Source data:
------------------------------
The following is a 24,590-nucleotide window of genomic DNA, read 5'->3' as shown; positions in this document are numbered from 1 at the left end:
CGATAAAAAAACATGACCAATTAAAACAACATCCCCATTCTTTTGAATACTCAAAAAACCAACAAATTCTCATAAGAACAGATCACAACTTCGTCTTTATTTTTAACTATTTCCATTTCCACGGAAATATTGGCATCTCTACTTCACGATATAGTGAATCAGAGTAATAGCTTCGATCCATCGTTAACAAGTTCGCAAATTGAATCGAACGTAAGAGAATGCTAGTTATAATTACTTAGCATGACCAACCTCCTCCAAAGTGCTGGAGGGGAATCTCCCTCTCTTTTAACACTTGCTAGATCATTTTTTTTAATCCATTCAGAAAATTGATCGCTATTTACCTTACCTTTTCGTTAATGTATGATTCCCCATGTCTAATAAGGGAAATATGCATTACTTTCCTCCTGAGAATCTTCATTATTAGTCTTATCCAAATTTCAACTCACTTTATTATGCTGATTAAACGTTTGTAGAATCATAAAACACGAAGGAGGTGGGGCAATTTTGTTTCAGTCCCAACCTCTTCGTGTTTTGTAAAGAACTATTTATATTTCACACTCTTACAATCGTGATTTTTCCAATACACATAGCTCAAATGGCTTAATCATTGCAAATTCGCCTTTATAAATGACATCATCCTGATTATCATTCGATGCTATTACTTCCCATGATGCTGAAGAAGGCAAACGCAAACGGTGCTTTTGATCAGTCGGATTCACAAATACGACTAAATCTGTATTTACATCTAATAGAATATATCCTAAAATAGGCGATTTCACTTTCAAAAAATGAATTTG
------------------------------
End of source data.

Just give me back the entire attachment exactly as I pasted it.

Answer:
The following is a 24,590-nucleotide window of genomic DNA, read 5'->3' as shown; positions in this document are numbered from 1 at the left end:
CGATAAAAAAACATGACCAATTAAAACAACATCCCCATTCTTTTGAATACTCAAAAAACCAACAAATTCTCATAAGAACAGATCACAACTTCGTCTTTATTTTTAACTATTTCCATTTCCACGGAAATATTGGCATCTCTACTTCACGATATAGTGAATCAGAGTAATAGCTTCGATCCATCGTTAACAAGTTCGCAAATTGAATCGAACGTAAGAGAATGCTAGTTATAATTACTTAGCATGACCAACCTCCTCCAAAGTGCTGGAGGGGAATCTCCCTCTCTTTTAACACTTGCTAGATCATTTTTTTTAATCCATTCAGAAAATTGATCGCTATTTACCTTACCTTTTCGTTAATGTATGATTCCCCATGTCTAATAAGGGAAATATGCATTACTTTCCTCCTGAGAATCTTCATTATTAGTCTTATCCAAATTTCAACTCACTTTATTATGCTGATTAAACGTTTGTAGAATCATAAAACACGAAGGAGGTGGGGCAATTTTGTTTCAGTCCCAACCTCTTCGTGTTTTGTAAAGAACTATTTATATTTCACACTCTTACAATCGTGATTTTTCCAATACACATAGCTCAAATGGCTTAATCATTGCAAATTCGCCTTTATAAATGACATCATCCTGATTATCATTCGATGCTATTACTTCCCATGATGCTGAAGAAGGCAAACGCAAACGGTGCTTTTGATCAGTCGGATTCACAAATACGACTAAATCTGTATTTACATCTAATAGAATATATCCTAAAATAGGCGATTTCACTTTCAAAAAATGAATTTG